I have a passion for probability theory. My interest is both theoretical in nature, as well as aimed towards applications of probability theory in other areas of research. In particular, I combine probability theory with the fields of differential geometry and graph theory.
Random geometric graphs with degree constraints
Random graph models are used in a wide variety of applications to model and analyse the behaviour of networks. You can think of the Internet, or social networks, but also the construction of large molecules or polymers. Currently, I am working on random graphs with different types of constraints. On the one hand, I consider spatial constraints, which result in so called random geometric graphs. In such graphs, the vertices are random elements of some space which has a notion of distance. The distance between vertices is then taken into account when determining whether there exists an edge between these vertices.
The second type ofconstraint I am interested in are degree constraints. This means that every vertex can only form a prescribed number of connections. Such a random graph model is often referred to as the configuration model.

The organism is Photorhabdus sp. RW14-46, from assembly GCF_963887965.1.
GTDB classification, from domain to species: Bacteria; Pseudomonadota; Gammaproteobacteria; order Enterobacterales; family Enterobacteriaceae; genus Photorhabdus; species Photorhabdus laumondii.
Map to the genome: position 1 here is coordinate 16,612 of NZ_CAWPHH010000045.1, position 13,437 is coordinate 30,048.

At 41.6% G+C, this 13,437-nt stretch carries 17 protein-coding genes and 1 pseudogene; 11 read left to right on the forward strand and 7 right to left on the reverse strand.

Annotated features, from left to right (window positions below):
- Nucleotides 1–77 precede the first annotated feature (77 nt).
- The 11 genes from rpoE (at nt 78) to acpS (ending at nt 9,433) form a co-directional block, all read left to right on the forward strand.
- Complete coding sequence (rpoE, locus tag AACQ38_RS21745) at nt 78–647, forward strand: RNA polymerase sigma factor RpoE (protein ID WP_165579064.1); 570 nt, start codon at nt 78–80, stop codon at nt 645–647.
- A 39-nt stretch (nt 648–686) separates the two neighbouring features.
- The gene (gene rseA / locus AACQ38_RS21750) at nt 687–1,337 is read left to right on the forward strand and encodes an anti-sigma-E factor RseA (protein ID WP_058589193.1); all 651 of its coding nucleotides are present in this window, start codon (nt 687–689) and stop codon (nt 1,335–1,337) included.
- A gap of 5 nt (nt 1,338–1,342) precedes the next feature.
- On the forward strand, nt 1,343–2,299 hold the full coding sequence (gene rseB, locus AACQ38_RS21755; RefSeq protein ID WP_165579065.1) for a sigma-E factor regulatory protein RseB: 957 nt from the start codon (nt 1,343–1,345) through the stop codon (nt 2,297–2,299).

The main challenge I want to tackle is what happens when both the geometric and degree constraints have to be satisfied simultaneously. These constraints heavily interfere with each other, making existing methods for the two models seperately less viable to study these networks. Regarding these random geometric graphs with degree constraints, I am both interested in theoretical question, for instance about its structure, as well as practical questions about algorithms for sampling such networks.
Random walks and diffusions in manifolds
I am also generally interested in studying stochastic processes, such random walks and diffusions. In particular, I study such processes in Riemannian manifolds. My research mainly focusses on their asymptotic behaviour, in particular on large deviations. Large deviations are concerned with the limiting behaviour on the exponential scale of a sequence of random variables. Usually, this sequence of random variables satisfies a law of large numbers, and deviations are considered 'large' if it are deviations on this scale.
This work also extends to evolving Riemannian manifolds, in which the Riemannian metric is time-dependent. One can for instance think about inflating a balloon or for instance the evolution of a (biological) cell. A well known example of a time-dependent Riemannian metric is the Ricci-flow, which intuitively homogenizes the curvature of the manifold. However, I do not necessarily focus on specific examples, and the results are valid under some general regularity conditions of the time-dependence.
If any of the above topics interests you, don't hesitate to contact me at firstname.lastname@example.org. I am always happy to discuss and share ideas!